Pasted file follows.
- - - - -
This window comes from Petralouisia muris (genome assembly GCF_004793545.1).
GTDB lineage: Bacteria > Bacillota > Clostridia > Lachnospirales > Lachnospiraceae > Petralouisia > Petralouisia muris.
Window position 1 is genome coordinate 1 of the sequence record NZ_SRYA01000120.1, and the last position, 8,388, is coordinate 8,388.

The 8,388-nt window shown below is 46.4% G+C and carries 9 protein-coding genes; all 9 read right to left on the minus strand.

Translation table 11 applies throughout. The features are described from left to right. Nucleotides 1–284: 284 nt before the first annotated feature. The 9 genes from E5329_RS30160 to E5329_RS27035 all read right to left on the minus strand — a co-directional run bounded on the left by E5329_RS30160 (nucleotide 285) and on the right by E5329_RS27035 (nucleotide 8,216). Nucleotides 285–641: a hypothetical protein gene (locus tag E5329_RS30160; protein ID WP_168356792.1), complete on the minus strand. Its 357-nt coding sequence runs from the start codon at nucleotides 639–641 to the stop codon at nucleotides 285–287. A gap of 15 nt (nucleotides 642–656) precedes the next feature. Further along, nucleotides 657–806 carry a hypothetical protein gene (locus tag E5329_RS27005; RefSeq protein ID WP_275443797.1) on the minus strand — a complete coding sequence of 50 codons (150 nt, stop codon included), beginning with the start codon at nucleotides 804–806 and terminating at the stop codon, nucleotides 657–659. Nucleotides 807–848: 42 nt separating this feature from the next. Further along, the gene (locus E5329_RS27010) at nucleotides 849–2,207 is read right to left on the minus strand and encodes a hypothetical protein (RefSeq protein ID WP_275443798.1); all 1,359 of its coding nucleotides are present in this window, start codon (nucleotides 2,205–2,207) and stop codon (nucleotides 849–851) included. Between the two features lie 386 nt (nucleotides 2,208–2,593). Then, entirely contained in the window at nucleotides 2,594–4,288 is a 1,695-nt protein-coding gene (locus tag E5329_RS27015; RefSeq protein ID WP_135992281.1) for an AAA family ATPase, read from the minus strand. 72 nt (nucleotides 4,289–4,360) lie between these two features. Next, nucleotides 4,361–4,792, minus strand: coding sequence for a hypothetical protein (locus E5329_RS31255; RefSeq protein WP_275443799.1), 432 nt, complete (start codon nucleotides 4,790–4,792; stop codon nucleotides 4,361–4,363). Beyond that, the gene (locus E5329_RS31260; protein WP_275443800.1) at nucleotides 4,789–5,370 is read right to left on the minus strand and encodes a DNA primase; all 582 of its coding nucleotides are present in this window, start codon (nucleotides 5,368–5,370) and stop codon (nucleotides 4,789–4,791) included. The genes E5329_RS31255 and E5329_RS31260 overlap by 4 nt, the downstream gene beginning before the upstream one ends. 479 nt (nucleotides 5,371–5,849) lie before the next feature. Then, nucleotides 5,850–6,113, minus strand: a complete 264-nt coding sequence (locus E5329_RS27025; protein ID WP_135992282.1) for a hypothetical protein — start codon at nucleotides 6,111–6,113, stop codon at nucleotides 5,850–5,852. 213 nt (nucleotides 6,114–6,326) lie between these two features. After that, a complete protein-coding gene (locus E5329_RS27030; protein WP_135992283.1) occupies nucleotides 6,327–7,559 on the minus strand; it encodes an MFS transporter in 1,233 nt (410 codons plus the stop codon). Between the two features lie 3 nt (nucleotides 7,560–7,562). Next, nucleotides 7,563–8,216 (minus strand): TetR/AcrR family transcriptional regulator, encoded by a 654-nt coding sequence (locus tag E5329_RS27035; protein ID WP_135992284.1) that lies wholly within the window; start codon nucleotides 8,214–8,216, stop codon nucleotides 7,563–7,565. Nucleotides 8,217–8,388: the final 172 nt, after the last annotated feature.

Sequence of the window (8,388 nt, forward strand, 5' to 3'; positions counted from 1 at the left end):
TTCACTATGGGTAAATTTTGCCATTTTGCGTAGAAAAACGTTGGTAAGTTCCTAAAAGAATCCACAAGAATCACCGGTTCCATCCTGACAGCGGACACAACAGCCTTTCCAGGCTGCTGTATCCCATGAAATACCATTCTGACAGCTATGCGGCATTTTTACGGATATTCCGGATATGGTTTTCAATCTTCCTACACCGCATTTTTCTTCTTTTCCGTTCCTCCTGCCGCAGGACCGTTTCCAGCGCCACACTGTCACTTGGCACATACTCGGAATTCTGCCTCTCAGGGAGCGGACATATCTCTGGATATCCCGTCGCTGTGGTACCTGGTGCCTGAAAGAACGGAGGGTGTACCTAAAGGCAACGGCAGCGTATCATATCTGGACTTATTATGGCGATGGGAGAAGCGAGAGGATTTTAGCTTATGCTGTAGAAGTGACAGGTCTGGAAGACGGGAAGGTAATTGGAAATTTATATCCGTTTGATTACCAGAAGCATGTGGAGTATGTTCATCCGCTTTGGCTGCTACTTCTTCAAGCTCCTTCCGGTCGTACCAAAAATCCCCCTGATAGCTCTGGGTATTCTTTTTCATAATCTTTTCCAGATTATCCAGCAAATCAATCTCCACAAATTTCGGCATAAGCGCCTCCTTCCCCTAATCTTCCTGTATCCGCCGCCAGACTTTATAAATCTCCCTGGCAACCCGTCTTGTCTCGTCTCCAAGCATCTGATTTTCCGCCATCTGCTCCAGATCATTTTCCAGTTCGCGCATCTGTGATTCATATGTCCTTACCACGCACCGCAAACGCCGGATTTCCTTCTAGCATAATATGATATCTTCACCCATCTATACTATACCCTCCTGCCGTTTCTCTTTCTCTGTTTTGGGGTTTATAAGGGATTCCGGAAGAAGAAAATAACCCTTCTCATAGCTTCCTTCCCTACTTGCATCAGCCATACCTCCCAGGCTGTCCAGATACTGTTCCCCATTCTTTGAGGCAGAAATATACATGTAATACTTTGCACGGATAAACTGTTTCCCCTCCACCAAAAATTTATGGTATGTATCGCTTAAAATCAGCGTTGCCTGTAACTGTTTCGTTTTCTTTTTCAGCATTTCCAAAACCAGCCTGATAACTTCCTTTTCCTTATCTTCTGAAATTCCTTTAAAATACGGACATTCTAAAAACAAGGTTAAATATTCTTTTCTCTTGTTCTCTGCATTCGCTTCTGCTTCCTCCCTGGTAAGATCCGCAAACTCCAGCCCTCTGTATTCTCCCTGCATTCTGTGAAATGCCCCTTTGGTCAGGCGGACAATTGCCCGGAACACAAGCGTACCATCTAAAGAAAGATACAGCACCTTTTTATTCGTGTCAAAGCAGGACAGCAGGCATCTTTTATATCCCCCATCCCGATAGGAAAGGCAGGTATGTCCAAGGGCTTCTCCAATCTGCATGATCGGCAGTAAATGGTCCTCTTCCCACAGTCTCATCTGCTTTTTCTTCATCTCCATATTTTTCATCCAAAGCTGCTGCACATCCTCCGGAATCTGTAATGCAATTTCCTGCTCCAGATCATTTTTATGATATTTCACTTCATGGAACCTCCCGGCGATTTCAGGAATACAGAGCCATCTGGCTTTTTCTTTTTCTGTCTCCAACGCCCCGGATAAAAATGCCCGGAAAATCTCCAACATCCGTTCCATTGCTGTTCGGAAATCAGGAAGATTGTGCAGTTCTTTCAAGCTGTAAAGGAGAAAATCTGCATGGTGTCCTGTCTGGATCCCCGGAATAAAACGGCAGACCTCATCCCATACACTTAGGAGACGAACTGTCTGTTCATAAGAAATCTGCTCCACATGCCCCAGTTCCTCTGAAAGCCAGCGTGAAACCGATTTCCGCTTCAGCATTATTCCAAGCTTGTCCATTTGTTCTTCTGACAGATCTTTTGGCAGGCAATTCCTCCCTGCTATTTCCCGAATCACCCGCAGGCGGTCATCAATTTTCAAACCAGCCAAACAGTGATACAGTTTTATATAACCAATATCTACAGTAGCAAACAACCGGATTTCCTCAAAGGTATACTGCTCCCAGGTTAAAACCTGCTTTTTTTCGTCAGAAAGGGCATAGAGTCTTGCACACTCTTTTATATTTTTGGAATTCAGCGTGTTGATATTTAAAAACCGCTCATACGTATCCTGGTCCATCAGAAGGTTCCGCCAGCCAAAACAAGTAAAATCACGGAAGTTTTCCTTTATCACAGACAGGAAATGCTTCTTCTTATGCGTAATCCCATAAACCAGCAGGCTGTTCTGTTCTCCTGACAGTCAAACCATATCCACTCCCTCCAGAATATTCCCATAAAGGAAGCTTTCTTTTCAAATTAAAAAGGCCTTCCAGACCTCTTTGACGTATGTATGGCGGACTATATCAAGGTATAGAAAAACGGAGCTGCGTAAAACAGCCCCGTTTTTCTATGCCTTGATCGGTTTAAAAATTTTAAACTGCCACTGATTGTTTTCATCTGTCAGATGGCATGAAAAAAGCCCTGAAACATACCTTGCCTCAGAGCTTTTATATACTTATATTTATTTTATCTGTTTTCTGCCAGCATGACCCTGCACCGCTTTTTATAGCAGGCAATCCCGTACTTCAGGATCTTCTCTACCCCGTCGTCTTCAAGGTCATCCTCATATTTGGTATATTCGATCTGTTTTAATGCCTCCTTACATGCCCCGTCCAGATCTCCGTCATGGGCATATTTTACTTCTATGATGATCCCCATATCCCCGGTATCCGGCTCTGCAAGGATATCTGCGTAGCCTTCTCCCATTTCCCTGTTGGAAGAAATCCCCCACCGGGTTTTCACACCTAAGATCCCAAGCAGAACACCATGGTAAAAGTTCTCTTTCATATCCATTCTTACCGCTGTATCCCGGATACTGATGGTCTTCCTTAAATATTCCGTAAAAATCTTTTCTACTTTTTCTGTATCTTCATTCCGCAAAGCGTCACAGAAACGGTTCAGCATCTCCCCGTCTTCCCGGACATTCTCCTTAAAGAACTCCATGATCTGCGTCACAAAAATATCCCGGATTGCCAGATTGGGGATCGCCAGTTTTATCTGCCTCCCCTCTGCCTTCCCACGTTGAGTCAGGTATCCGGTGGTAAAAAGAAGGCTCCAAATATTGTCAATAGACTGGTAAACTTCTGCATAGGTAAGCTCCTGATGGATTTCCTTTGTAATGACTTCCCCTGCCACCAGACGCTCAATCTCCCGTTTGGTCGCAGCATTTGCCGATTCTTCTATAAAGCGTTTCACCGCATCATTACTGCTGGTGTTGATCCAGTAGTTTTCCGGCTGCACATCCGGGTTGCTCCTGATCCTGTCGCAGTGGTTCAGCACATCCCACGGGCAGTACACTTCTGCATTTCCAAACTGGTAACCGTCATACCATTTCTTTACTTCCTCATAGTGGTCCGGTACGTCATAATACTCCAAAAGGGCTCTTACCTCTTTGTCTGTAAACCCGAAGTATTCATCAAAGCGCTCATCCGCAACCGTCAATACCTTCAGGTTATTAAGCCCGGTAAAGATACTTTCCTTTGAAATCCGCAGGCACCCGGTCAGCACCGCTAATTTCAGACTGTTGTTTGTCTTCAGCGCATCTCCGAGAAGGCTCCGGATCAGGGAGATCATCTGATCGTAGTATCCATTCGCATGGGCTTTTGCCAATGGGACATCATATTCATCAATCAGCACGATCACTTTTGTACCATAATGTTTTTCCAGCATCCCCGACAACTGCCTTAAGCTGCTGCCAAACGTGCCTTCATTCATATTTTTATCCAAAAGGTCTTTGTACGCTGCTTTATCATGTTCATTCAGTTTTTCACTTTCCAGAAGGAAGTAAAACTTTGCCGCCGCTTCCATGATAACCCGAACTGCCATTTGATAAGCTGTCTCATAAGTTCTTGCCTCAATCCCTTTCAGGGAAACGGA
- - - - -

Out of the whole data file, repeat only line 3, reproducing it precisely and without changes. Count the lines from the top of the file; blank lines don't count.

Window position 1 is genome coordinate 1 of the sequence record NZ_SRYA01000120.1, and the last position, 8,388, is coordinate 8,388.